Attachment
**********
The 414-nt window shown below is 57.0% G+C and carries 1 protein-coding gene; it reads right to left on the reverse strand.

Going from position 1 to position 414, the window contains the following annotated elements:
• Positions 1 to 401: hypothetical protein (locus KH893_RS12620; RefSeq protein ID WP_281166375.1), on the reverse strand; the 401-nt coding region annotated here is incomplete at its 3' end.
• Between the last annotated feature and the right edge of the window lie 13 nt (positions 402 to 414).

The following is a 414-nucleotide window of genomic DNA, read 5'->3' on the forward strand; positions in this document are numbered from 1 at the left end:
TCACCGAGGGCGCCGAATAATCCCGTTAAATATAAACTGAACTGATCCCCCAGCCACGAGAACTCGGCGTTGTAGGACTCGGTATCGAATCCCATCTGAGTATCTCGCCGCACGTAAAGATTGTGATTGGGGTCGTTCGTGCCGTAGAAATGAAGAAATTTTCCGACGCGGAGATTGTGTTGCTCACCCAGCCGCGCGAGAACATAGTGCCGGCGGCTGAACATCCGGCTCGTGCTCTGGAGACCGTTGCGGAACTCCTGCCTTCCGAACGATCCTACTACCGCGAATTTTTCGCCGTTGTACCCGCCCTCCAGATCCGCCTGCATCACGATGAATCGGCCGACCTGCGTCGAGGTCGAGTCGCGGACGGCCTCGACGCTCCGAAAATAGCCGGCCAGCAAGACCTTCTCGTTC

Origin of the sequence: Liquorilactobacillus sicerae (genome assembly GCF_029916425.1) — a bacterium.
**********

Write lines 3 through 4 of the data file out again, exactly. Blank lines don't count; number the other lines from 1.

• Positions 1 to 401: hypothetical protein (locus KH893_RS12620; RefSeq protein ID WP_281166375.1), on the reverse strand; the 401-nt coding region annotated here is incomplete at its 3' end.
• Between the last annotated feature and the right edge of the window lie 13 nt (positions 402 to 414).